Eric: FridayJune 27, 2010
Friday is a big deal in Morocco. It’s kind of the equivalent of Sunday in the US, when many stores are closed and people go to the mosque. A lot of men go to sit in café to have tea and watch TV for the rest of the day. I like Friday because it means the weekend is coming. Not that school really is something I dislike, but it’s nice to have breaks. Me and my roommate overslept today and woke up at 7:50 am. As we both have class at 8 am, we scrambled to go out to take a taxi to school. I was out waiting for my roommate, and our host-dad went out to get breakfast for us. I, having no way of telling him that we have class in a few minutes and won’t be eating breakfast (he could have understood me but still insisted that we eat breakfast), could only watch him go and return with bread. Feeling bad and trying not to hurt our host-family’s feeling, we grabbed the bread and ran to get in a taxi.
We had a free couscous lunch today, courtesy of ALIF, and it consisted of huge plates of couscous with vegetables and chicken piled on top and watermelon for desert afterwards. It’s kind of weird how many of us feel that everything tastes so good here and just keep on eating. I doubt that I will eat that much in the US when the same food is put in front of me (it’s possible though).
After class, a group of us went across the street to the café to watch the World Cup. I didn’t really pay that much attention as I was taking advantage of the free wireless Internet. We later went to a bar in the hotel I stayed in the first night to watch the match between Spain and Chile. Bars do exist in Morocco, you just need to know where to find them. And even though Morocco is a Muslim country, alcohol apparently isn’t banned, as the bar has a wine list, and everyone in the bar sitting at a table was having some type of alcohol as far as I could tell. Other than beer, most alcohols do cost more than what they cost in the US (from what other people were saying anyway. I had no idea).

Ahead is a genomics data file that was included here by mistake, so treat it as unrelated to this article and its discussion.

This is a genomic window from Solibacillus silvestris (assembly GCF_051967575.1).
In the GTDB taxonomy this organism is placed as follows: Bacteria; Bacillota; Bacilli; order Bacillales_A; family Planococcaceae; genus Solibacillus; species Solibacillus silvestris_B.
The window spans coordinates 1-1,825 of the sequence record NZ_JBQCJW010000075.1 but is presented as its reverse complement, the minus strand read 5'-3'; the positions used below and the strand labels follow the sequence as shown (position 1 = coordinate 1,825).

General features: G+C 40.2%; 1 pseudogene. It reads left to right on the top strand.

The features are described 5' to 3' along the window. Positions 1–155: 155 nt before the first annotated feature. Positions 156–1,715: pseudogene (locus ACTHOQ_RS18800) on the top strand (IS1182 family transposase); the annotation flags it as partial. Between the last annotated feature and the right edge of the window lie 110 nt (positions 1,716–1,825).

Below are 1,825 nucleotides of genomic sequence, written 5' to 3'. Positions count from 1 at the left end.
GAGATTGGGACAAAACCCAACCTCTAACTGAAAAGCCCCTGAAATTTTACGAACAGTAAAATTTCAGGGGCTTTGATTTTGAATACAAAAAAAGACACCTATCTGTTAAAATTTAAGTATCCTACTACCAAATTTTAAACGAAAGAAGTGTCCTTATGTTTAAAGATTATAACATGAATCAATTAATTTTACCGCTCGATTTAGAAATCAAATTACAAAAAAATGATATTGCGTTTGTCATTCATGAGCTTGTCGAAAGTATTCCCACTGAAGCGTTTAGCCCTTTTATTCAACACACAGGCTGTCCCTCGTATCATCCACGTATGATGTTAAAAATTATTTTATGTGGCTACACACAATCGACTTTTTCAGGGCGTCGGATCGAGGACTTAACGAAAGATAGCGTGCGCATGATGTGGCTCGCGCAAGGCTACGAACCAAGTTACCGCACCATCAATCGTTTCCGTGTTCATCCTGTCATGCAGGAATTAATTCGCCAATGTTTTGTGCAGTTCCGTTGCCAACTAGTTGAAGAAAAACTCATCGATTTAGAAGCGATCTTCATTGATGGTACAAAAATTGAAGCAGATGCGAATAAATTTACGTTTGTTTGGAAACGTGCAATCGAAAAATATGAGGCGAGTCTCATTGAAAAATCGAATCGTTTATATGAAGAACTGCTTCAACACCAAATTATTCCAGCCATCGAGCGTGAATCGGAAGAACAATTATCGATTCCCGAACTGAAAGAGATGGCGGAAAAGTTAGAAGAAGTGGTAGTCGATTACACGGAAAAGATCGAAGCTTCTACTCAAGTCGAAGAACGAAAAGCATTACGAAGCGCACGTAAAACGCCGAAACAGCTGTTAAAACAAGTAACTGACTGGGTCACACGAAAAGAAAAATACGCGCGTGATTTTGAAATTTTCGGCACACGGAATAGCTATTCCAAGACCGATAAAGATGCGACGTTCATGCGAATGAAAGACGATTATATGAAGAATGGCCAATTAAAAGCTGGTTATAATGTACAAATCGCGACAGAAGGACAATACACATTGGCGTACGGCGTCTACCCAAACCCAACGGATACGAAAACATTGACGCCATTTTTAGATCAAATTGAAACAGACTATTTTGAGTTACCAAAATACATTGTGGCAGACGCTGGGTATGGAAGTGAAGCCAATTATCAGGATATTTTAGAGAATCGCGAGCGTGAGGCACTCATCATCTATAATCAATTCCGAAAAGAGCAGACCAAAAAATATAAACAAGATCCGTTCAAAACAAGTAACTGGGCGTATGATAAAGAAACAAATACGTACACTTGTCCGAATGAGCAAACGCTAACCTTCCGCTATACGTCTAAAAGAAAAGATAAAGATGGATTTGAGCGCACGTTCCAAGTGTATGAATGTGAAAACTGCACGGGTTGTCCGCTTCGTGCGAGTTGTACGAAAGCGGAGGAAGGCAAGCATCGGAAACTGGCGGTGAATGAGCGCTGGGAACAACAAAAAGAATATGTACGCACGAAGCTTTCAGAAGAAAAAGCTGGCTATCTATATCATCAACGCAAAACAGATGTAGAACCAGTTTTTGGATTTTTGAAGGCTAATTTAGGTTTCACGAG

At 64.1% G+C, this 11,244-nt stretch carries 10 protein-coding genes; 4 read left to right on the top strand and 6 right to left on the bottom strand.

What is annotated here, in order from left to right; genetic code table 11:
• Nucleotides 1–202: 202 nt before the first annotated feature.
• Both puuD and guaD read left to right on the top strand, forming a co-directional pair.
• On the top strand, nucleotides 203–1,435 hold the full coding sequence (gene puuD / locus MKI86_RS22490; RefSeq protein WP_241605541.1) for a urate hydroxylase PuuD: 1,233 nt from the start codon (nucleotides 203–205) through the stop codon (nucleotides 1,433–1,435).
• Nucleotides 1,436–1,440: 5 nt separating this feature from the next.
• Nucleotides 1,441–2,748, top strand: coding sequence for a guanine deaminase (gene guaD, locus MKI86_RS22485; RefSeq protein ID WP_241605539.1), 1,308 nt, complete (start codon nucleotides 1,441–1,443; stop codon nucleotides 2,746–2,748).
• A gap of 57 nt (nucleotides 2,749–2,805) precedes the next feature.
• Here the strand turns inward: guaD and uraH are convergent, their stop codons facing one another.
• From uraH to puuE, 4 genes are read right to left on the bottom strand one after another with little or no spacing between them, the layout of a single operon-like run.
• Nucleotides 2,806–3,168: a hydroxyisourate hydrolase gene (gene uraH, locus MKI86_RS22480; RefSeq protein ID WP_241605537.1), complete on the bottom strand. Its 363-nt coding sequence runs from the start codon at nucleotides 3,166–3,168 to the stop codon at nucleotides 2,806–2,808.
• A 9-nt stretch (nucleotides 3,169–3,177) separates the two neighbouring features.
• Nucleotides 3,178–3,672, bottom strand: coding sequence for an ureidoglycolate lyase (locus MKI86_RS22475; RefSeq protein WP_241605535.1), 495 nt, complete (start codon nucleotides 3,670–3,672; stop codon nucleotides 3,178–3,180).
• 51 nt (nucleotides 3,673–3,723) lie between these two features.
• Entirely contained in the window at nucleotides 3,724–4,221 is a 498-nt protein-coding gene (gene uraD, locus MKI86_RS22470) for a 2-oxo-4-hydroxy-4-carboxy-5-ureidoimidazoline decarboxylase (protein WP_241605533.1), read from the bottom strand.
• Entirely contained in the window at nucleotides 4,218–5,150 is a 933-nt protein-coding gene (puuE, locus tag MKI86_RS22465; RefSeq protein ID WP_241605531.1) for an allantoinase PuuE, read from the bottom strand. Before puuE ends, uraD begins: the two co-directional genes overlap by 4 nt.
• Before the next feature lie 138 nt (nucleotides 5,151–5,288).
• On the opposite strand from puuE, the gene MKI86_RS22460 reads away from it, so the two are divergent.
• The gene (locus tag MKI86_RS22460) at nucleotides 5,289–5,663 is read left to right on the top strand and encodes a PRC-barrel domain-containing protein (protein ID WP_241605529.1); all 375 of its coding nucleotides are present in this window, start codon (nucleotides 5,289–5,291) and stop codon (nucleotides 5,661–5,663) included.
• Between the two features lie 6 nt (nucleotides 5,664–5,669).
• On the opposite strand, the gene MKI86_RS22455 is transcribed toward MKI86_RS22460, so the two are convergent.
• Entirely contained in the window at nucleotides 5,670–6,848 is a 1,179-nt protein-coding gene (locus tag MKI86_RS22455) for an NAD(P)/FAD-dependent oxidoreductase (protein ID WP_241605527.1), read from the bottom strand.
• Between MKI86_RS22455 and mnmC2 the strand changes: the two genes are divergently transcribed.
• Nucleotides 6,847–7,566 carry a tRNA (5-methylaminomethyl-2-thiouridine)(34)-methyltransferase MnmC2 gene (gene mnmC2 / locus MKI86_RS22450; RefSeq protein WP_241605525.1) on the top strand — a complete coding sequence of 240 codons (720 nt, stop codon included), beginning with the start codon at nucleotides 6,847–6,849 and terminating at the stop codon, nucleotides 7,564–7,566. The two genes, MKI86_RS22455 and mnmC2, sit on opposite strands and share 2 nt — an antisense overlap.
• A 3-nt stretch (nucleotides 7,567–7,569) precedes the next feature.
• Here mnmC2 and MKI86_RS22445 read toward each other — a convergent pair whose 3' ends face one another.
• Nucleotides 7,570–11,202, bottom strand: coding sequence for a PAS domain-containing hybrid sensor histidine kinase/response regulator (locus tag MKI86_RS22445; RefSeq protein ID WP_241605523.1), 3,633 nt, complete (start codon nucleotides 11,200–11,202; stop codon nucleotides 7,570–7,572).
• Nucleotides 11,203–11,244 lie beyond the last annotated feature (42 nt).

We went home a little later than usual, and our host-family somehow ate dinner earlier than usual today. But our host-mom still made us something, which was really nice of her (well, she sat down to eat too, so it could just have been that she hadn’t eaten yet also). We went out after dinner again to our new favorite place in the medina—Café Clock, which has staff who speaks English, and serves really nice drinks for reasonable prices. Here’s a thing about Moroccan culture: if you are a boy, parents are a lot more relaxed about the time you have to be home. If you are out late, they usually just tell you to watch out for yourself. On the other hand, if you are a girl, parents are a lot more protective. Many girls on our program or studying at ALIF have curfews, and they usually have to be accompanied by someone if they are out after dark (a host-sister, roommate, etc.). Probably not for no reason. I would feel a little uncomfortable walking by myself at night, even though I probably won’t get the harassment that some girls experience.